Book by Kevin Del Aguila
Music and Lyrics by Gary Adler & Michael Patrick Walker
Directed by Richard Hopkins
Florida Studio Theatre, Mainstage
Moves to Gompertz III, Dec. 6
1241 N. Palm Ave., Sarasota, 941-366-9000
Oct. 12-Dec. 30, 2007
Reviewed by Marie J. Kilker
To a boy-band concert add satire on Christian pop music along with a slim underlying theatrical plot. The sum equals "Boyz in the Hoodwinking"...of an audience expecting an evangelical experience. Oh, there's a revival of sorts. The five guys, named after writers of the Gospels as well as every monotheistic religion's patriarch, Abraham, aided by a Sony Soul Sensor, are counting on relieving audience members of the weight of sins. No really heavy mettle needed, just a review of the group's Genesis followed by solo and group (non-metal) rock,soul, rap, even balladic numbers. Bits of chatter, jokes, reading from an audience Confession (instead of Suggestion) Box lead into an exorcism. All are backed up by four terrific, if personality-less musicians, lined up before vivid-color-changing curtain with shiny inset panels, lit by Micheal Foster.
Personality is supplied by the performer-types. Blond-bland leader Casey Gensler typifies the All American (that is, WASP) Boy, Matthew. That he's chosen to bring audience participation onstage is no accident. Always animated Andrew Grosshandler admits gay-ly to his secret: being Catholic. Recovering from addictions, John Ashley Brown's Luke epitomizes strong but dumb radical-gone-right. Gymnastics do so fit his admission "I Gotta Work on My Soul." Suave JP Moraga is birthday boy Juan, the necessary ethnic romantic singer and fine dancer of "La Vida Eternal." As the group's Jewish lyricist Abraham, James LaRosa gives the group its few smarts in dialogue. Into a routine using sheepish puppets, he thrusts a Hassidic lamb. This casting is unquestionably audience pleasing.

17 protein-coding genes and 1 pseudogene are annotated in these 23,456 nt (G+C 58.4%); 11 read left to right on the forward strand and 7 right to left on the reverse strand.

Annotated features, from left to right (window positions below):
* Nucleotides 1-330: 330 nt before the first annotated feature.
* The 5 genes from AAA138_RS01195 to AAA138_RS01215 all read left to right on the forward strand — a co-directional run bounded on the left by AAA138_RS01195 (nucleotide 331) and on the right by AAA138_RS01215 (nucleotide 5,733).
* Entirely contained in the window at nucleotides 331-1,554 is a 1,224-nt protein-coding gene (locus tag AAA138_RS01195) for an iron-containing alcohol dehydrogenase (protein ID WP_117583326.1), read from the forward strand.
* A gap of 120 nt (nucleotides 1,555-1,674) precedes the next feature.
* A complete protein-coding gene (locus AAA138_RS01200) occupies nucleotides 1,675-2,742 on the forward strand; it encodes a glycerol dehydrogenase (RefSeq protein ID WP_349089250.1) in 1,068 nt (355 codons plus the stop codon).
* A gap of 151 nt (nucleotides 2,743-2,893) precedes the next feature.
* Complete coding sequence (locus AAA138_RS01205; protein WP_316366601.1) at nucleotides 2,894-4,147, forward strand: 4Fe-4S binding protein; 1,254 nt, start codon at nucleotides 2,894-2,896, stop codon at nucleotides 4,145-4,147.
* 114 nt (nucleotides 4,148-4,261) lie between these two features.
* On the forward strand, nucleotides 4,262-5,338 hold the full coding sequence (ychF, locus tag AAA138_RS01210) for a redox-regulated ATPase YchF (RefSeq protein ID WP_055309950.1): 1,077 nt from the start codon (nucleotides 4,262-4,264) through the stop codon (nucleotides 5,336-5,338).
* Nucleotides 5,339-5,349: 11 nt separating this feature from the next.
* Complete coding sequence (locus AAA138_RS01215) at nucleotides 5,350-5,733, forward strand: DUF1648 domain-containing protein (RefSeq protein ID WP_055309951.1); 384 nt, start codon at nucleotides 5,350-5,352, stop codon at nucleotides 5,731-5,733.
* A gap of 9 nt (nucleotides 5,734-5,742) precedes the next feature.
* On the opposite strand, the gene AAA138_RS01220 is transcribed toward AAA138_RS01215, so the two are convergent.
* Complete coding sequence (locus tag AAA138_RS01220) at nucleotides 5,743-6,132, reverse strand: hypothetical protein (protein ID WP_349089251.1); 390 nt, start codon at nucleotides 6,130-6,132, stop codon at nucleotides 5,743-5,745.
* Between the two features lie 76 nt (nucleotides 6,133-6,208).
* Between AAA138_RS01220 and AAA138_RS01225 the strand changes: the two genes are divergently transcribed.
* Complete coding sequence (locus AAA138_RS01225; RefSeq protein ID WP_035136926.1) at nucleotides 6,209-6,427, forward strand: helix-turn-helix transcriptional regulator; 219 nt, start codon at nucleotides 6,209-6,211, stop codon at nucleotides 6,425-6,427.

Director Richard Hopkins keeps the proceedings going so seamlessly that they seem more intense than they are. There's much greater--and better—fervor in the dancing (choreographed by Christopher Gattelli and adapted by Stephen Hope) than in religious sensibility. Under Musical Director and keyboarder Michael Hicks, Phyllis Gessler, Rocky Bentley , and Nicholas Rodriguez make the score intergenerationally palatable. Eric Stahlhammer is responsible for the voice of God, among other sounds. Scenic design and costumes, including grungy jeans, glitzy tees, crucifixes and one Star of David, are the work of Marcella Beckwith.
Production Stage Manager: Stacy A. Blackburn. One Act: 80 mins.

Return to Home Page